Yes, "Law and Order" is definitely the show with a fade-out after every other scene or so, which certainly gives it a different feeling and pace. Each scene becomes its own isolated little piece that feels separate from the one that follows it. I just don't find that necessary on "The Sopranos" for a few reasons.
For one, the fade out kind of takes me out of the show for a second. Because it's not something they do often or consistently, it always feels odd or out of place to me - whereupon I'm momentarily pulled from the drama of the show, and sidetracked by the direction of a television show.
For two, most shows use the fade-out effect, if not at any other time, then right before a commercial break. Obviously, "The Sopranos" doesn't need to worry about act breaks and commercial interruptions, and this certainly works to the show's advantage. The entire show flows as one uninterrupted short film each week, rather being comprised of six separate acts that make up network dramas. Just because of the amount of (mostly shitty) television I’ve digested over the years, I’ve come to automatically associate fade-outs in film with the end of an act, and I don’t want to think of “The Sopranos” in terms of ‘acts’. As I said, the show is free to run as an entire uninterrupted piece, and that’s how I like it.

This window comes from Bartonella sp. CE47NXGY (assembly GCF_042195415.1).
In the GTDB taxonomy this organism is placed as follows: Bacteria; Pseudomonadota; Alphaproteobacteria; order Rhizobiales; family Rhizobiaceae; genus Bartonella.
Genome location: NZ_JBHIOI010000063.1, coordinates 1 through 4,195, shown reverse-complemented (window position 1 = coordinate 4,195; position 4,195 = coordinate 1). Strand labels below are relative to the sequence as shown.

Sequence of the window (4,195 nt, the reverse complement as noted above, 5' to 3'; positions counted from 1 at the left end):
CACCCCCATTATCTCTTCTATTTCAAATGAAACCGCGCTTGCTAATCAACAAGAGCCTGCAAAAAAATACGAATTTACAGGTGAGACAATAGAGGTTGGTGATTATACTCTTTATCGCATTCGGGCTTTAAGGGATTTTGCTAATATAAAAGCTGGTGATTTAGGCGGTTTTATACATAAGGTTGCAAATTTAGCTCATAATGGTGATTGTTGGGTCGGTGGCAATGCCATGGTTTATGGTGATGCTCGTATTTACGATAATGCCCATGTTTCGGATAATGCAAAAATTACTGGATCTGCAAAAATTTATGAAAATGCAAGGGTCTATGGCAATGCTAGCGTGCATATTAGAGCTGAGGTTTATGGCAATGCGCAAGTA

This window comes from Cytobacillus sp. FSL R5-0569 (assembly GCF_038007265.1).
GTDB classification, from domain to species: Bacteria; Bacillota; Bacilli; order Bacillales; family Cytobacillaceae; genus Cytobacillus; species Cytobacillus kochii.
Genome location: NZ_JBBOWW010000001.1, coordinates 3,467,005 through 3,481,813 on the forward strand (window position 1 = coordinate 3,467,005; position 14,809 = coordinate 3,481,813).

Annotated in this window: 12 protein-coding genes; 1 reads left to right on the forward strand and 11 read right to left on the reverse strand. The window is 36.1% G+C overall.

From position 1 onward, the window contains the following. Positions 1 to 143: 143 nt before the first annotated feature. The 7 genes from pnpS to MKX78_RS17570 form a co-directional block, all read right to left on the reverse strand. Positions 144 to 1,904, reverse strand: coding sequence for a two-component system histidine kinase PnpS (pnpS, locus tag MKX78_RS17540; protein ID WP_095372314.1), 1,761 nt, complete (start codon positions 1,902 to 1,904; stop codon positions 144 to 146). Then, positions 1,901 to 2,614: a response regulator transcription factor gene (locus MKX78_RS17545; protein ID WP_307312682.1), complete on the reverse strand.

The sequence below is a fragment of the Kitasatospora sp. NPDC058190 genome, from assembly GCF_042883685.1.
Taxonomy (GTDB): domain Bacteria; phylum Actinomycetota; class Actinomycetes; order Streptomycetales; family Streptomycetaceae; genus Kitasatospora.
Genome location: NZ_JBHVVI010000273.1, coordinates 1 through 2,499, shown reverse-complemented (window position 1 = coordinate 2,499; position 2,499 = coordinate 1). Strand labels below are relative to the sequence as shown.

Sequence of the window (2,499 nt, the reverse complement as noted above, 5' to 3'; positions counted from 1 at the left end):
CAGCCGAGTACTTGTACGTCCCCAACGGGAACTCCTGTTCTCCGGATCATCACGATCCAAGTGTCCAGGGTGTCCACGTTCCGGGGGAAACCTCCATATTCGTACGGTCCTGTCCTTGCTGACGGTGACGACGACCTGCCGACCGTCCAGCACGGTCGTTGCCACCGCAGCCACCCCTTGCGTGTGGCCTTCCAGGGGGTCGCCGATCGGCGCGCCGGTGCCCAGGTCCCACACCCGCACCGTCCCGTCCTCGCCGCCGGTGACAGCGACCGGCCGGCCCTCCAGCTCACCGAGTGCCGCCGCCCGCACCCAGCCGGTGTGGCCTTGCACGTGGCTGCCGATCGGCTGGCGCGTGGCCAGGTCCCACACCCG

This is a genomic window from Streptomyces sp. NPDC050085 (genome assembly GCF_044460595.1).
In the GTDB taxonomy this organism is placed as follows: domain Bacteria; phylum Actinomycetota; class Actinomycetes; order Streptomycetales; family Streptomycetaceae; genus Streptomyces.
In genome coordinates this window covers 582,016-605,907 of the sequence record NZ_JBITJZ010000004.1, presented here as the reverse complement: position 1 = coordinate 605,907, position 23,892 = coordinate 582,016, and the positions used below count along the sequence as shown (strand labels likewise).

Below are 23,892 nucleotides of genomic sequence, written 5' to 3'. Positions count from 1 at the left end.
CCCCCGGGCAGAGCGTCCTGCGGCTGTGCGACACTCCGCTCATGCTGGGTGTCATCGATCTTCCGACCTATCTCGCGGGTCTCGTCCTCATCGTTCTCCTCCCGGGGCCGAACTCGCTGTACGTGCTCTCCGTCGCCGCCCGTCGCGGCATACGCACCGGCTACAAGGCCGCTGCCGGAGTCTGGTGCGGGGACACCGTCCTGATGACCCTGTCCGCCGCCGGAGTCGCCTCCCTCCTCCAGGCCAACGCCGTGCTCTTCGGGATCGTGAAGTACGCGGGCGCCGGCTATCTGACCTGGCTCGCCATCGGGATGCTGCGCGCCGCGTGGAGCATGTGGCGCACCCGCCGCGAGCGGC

Jeez, I feel like we're really pushing the amount of conversation we can get out of a topic like “Fade-outs and ‘The Sopranos’”. There’s really nothing that remains uncovered, by some point.
And as for the other “tricks” that you mentioned them using - Even after seeing every episode too many times to count, I’d still never be able to remember those off the top of my head. At any rate, I really enjoyed most of those. Definitely, the direction and editing of this show is consistently different from most everything else I see on television – and nine times out of ten, that’s a great thing.